4 Min Read
By Randall Mikkelsen
WASHINGTON, Dec 27 (Reuters) - Al Qaeda is the chief suspect in the murder of Pakistani opposition leader Benazir Bhutto, standing to gain by preserving its remote stronghold, undermining President Pervez Musharraf and destabilizing the country, U.S. government and private analysts said.
The militant group, which has rebuilt its command structure on the Pakistan-Afghanistan border, was blamed for a previous attempt on Bhutto and it has denounced her as an instrument of U.S. policy in Pakistan.
Bush administration officials said it was too early to identify a clear suspect in Thursday's assassination.
But one U.S. official said: "There are a number of extremist groups within Pakistan that could have carried out the attack. ... Al Qaeda has got to be one of the groups at the top of this list."
Al Qaeda's Taliban ally, which has publicly threatened Bhutto, was another potential suspect, said the official, who spoke on condition of anonymity.
One private analyst said al Qaeda supporters in Pakistan's security services may have also played a role, but it was unlikely Musharraf himself was involved.
Killing Bhutto undermines Musharraf, viewed by the United States as an essential ally against terrorism, by eliminating the prospect of a power-sharing agreement between the two that could shore up his deteriorating political standing and stabilize the country, the analysts said.
That in turn reduces chances Musharraf can revive efforts to drive al Qaeda and the Taliban out of the remote Waziristan tribal areas. It also fans popular suspicions against Musharraf and sows general confusion.
"Their (al Qaeda's) motivation for doing this is entirely clear," said David Gartenstein-Ross of the Foundation for Defense of Democracies. "They have the most to gain."
Bhutto was assassinated in a suicide bombing after an election rally in the city of Rawalpindi, ahead of Jan. 8 national elections meant to return Pakistan to a civilian-led democracy.
Her death follows a failed assassination attempt in October as she returned from exile to Pakistan. She blamed that attempt on four groups including al Qaeda and the Taliban.
A shadowy alliance of groups could also have been at work on Thursday, said Frederic Grare, a South Asia expert at the Carnegie Endowment for International Peace.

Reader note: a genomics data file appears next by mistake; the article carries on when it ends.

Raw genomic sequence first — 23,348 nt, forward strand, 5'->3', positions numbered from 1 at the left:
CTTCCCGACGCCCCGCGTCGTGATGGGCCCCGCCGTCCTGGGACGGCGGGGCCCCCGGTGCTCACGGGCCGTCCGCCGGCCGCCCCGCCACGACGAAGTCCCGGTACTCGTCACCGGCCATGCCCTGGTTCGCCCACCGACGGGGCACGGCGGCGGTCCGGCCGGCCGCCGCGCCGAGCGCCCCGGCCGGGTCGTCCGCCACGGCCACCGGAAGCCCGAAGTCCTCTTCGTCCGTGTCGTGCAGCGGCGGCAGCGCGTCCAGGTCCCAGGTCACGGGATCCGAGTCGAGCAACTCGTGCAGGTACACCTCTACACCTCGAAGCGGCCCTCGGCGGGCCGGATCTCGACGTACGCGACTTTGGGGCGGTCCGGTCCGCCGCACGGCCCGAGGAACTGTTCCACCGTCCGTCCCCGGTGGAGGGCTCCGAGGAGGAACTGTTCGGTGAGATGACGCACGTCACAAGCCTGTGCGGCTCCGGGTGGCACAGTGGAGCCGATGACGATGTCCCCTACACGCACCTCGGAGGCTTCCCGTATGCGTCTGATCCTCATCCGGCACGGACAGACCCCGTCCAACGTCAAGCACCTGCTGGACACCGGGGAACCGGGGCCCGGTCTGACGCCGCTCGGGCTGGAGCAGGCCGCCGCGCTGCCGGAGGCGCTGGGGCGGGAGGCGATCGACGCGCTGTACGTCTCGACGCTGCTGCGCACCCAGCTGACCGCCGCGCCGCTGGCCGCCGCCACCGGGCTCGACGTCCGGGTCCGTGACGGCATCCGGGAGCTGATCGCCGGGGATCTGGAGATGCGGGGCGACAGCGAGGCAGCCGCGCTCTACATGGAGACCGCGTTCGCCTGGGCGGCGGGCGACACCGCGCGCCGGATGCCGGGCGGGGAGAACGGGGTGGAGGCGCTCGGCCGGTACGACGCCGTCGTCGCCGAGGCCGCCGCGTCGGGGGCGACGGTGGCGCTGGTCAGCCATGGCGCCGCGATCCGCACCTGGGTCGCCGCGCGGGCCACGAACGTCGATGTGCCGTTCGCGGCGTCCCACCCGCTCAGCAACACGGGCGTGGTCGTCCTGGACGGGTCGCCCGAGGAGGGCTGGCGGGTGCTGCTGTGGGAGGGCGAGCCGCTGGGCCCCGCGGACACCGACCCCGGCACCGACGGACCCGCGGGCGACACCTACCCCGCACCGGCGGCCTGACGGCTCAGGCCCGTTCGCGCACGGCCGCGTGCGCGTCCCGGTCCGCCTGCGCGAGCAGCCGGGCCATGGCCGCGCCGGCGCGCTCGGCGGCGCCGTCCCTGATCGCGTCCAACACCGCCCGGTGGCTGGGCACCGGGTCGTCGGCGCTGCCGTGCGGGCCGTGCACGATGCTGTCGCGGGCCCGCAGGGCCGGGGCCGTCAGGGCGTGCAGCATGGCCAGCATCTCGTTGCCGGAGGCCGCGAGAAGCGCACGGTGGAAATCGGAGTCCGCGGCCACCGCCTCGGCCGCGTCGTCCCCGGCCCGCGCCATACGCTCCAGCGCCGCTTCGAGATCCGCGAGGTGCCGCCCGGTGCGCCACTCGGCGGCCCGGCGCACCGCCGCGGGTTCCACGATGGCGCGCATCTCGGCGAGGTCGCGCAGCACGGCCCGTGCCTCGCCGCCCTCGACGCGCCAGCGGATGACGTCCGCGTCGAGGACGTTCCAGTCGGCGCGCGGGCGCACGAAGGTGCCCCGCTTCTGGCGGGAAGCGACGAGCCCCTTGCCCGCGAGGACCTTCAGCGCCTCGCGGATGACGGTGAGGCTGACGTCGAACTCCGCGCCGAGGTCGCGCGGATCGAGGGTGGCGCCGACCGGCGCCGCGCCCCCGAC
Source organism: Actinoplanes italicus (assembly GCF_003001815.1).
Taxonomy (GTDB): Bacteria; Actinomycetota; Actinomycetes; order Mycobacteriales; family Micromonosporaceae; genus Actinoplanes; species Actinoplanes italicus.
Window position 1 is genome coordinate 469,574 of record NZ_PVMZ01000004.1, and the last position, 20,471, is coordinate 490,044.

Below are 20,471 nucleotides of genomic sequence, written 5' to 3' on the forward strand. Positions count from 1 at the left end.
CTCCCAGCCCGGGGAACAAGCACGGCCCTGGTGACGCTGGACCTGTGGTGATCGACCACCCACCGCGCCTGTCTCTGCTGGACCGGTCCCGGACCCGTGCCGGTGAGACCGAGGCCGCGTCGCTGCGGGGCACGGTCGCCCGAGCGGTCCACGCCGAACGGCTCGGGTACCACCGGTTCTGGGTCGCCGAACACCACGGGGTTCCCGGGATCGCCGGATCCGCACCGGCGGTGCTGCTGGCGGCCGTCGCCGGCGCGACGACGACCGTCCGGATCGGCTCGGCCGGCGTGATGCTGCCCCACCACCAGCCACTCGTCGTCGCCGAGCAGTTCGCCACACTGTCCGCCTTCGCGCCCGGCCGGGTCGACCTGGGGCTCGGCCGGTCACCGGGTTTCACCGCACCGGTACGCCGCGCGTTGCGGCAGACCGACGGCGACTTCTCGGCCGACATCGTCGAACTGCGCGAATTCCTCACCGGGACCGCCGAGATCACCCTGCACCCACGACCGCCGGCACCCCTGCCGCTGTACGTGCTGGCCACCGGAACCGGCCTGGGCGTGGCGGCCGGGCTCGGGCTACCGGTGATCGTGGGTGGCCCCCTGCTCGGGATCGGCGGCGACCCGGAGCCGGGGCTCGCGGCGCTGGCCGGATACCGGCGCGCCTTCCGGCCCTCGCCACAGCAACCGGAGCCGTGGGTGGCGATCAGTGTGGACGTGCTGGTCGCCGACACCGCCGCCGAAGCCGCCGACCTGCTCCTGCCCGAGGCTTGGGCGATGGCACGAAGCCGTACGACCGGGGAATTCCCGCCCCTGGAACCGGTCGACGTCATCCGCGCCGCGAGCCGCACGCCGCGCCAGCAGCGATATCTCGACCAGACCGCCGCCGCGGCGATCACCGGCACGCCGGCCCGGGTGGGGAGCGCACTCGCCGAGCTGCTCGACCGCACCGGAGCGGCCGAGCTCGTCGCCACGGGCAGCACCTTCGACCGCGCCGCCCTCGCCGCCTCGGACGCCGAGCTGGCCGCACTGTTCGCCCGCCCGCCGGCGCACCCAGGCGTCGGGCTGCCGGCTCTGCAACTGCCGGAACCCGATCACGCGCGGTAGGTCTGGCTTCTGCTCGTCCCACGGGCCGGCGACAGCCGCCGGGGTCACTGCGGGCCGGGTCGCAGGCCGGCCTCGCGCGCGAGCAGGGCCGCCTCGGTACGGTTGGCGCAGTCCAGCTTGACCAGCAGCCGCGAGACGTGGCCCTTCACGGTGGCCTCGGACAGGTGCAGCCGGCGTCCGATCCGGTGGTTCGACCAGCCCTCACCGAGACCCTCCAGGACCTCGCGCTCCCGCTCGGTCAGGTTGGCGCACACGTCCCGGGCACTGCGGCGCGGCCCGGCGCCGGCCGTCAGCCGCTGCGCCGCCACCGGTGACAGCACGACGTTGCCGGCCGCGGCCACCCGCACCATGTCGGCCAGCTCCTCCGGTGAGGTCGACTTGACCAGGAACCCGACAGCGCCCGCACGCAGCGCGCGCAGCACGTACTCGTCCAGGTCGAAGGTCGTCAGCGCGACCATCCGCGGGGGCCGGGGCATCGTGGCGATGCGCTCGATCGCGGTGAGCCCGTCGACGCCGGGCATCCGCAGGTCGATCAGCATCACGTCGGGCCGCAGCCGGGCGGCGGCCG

Al Qaeda's second in command, Ayman al-Zawahri, this month denounced Bhutto's return as a U.S.-orchestrated maneuver.
"Everything that is going on in Pakistan, from the arrangement for the return of Benazir to the declaration of the state of emergency ... to repressive measures, is a desperate American attempt to remedy the deteriorating situation in Afghanistan and Pakistan," Zawahri said in an interview with al Qaeda's media arm.
Shortly before Bhutto's return in October, Taliban commander Haji Omar pledged to attack her.
Pakistan's investigation of the killing will be a major test of Musharraf's credibility, said P.J. Crowley, a former National Security Council official.
In particular, he said, the probe must make a thorough effort to identify any elements in the government who may be complicit in the attack.
The United States offered FBI assistance in investigating Bhutto's assassination, but Pakistan has not yet made a request, FBI spokesman Stephen Kodak said.
Bhutto, in an October letter to an acquaintance read on CNN on Thursday, said she would hold Musharraf responsible if she were killed, for a failure to authorize adequate security.
Rawalpindi, where Bhutto was killed, is a garrison town where Pakistan's army has its strongest grip, said RAND Corp analyst Christine Fair. "There will be those who hold him accountable even if he and his services are innocent."
U.S. State Department spokesman Tom Casey said: "It is clear that whoever is responsible is someone who opposes peaceful, democratic development and change in Pakistan." (Additional reporting by Paul Eckert, editing by Doina Chiacu)